Install front wheel (properly)
Before you start make sure your forks are set to the same height and the triple clamp pinch bolts are torqued to the manufacturers specification; usually 9 to 16 ft-lbs.
Ensure all axle pinch bolts are loose, align the wheel so the disc slots into the calliper, and insert the axle.
It should slide through by hand but may require a light tap with a soft hammer.
The next step is to tighten the axle nut before you tighten the axle pinch bolts.
You can then torque the left side (clutch lever side) axle pinch bolts to spec; usually 12 to 16 ft-lbs.
Finally, you'll need to align the right fork leg. Start this by pumping up your brakes (incase you had spread the disc pads).
Once you are certain the lug is able to move freely on it's own, compress the front forks a few times. This allows the fork leg to self align perfectly on the axle.
Torque up the right side (throttle side) pinch bolts; usually 12 to 16 ft-lbs.
Double check both sides and axle nut.
Adjust your chain
An improperly adjusted motorcycle chain not only increases chain and sprocket wear, but can drastically reduce rear wheel horsepower. For those reasons, it is important to maintain the proper chain tension at all times. Here are a few tips to make the job a little easier.
Place the motorcycle on a stand, allowing the rear wheel to spin freely.
Loosen the real axle nut and the chain adjusting lock nuts.
Gently “snug” the chain by wedging a rag between the chain and rear sprocket and rolling the wheel backwards. This will ensure that the axle is fully clamped against the adjustment blocks.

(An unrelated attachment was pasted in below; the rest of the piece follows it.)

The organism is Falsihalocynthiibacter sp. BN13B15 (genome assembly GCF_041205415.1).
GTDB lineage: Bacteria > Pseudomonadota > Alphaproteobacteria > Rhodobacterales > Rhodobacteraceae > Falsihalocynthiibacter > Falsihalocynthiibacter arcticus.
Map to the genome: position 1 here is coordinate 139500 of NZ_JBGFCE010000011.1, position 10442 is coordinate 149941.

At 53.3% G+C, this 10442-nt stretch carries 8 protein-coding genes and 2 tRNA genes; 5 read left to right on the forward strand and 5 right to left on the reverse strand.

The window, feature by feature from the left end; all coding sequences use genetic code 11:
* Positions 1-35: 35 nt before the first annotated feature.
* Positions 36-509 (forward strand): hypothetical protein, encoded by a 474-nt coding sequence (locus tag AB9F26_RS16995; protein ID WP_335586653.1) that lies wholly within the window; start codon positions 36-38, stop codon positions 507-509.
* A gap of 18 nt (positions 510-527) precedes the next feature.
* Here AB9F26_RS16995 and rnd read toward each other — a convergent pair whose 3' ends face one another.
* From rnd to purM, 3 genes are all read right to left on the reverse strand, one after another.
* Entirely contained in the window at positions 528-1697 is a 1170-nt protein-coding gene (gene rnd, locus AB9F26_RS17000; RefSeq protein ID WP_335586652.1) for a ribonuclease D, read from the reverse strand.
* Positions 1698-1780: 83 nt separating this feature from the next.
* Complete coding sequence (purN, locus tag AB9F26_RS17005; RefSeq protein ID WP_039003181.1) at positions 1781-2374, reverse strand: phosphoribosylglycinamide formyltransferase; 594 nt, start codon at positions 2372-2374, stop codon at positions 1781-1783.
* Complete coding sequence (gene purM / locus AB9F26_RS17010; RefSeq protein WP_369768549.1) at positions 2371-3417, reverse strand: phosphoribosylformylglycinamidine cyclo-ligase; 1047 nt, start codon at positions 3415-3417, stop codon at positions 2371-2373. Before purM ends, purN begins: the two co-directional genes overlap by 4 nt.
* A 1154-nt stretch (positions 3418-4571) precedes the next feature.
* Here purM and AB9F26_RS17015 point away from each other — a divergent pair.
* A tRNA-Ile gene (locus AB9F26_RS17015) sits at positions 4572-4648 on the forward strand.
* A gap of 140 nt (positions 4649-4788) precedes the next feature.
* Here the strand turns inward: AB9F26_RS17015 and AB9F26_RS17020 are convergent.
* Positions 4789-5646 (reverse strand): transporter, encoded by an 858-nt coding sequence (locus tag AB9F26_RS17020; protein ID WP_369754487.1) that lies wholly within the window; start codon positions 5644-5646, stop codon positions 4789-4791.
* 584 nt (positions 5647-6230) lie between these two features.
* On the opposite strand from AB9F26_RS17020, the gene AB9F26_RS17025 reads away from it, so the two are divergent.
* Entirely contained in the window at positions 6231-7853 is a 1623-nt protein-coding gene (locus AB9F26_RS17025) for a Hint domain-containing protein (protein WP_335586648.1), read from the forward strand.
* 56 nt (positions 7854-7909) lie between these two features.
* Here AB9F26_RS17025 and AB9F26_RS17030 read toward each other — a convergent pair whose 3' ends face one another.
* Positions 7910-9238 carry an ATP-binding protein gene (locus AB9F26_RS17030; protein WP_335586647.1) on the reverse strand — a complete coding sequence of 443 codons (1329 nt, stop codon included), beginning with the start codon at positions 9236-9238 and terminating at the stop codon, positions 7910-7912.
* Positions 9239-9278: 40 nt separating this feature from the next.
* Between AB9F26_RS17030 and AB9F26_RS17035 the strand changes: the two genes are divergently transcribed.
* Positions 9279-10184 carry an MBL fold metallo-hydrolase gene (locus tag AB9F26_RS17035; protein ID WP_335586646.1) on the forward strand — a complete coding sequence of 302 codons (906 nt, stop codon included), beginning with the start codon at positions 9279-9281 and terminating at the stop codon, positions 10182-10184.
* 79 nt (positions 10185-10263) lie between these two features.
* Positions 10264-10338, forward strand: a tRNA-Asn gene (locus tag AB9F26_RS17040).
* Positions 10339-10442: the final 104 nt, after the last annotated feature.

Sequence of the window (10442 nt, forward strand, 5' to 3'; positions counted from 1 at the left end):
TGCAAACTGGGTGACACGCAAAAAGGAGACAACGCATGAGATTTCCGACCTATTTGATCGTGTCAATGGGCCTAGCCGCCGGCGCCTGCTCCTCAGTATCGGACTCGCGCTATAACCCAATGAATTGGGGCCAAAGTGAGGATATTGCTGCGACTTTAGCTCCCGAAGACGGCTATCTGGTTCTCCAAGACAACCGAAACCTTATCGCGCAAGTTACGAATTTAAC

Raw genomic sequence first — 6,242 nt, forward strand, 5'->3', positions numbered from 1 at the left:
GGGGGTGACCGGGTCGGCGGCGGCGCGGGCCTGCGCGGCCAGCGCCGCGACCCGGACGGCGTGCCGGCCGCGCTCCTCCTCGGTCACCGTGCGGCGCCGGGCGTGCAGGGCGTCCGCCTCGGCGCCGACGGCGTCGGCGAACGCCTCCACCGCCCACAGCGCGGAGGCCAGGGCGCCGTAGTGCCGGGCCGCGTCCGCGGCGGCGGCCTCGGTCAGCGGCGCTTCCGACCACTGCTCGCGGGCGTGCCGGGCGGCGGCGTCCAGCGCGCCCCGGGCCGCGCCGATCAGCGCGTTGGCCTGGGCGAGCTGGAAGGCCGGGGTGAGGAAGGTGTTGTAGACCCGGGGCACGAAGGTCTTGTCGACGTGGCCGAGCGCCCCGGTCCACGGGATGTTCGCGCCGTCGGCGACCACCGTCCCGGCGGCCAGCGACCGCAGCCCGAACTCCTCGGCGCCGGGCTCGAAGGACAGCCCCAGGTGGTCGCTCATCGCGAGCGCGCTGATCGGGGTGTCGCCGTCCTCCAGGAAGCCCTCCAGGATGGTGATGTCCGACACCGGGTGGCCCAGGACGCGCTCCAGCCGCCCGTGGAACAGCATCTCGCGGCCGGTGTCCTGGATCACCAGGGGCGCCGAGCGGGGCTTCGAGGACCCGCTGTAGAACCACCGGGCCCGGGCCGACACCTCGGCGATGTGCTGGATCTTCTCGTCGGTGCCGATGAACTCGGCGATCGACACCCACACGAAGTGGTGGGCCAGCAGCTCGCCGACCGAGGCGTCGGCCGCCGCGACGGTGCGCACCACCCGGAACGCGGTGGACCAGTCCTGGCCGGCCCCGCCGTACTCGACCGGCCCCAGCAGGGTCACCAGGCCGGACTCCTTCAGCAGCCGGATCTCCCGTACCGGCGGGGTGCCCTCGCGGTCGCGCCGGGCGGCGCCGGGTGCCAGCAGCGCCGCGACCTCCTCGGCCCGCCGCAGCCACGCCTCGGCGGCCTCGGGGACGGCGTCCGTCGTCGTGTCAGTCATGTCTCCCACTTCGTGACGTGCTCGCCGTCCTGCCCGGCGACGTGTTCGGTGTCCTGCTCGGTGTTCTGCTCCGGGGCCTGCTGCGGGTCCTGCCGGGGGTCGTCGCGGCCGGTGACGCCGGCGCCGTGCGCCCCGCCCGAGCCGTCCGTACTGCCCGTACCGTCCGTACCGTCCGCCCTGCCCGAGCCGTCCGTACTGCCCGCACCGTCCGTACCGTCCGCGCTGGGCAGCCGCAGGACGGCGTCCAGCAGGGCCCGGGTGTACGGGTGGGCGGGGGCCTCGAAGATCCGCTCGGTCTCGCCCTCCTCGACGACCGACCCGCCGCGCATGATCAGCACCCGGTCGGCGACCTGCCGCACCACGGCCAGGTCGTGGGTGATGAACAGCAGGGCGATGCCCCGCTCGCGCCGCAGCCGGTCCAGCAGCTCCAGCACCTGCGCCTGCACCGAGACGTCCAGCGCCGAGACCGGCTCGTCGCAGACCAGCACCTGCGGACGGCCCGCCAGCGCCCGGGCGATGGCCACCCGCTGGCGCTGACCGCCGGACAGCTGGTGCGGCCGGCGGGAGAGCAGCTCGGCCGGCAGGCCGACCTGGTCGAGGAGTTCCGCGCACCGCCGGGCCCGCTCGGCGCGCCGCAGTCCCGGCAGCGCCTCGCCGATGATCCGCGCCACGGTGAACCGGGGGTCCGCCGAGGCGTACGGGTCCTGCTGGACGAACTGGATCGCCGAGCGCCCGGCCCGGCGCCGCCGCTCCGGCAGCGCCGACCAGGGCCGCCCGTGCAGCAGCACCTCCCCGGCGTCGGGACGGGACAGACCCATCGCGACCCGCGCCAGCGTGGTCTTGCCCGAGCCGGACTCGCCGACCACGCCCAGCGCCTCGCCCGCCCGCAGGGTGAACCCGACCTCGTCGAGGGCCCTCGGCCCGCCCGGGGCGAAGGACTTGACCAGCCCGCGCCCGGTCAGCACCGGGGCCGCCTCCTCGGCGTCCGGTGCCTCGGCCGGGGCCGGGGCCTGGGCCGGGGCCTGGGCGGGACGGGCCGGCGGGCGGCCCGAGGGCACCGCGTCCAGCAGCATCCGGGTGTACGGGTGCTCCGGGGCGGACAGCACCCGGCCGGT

How much slack? Adjust the chain tension evenly so that there is proper slack as recommended in your owner’s manual. Slack of 30–40mm is typical for streetbikes, while dirt bikes may need 35–50mm. - Check the chain slack with the snugging rag removed.
Where do I measure it from? Normally you take the measurement from the back of the chain guide that runs on top of the swingarm.
Once your chain is adjusted to the correct slack, Firmly tighten the axle nut according to the manufacturer’s torque specifications.
Tighten the lock nuts on your chain adjusters, and you’re finished!
Bleed your forks
It's no secret you should bleed the forks on a dirt bike regularly considering they accumulate internal air pressure during use.
Which Screw is the Bleeder?
Looking down on the top of the forks you will see two screws. The one that is slightly off centre is the screw for bleeding the forks.
Before doing anything it's important to ensure the area around the bleeder is clean and free of any dirt or water as you don't want anything getting inside the forks.
Undo the bleed screw but make sure when doing so, the front wheel is off the ground and stays so until you have the screw back in the hole and tight. You may hear a little "psssshh" as the air is released, and sometimes you may get a little splutter of oil - dont worry, this is normal. Reinsert the bleed screw making sure the O-ring has remained on the screw. - ALL DONE.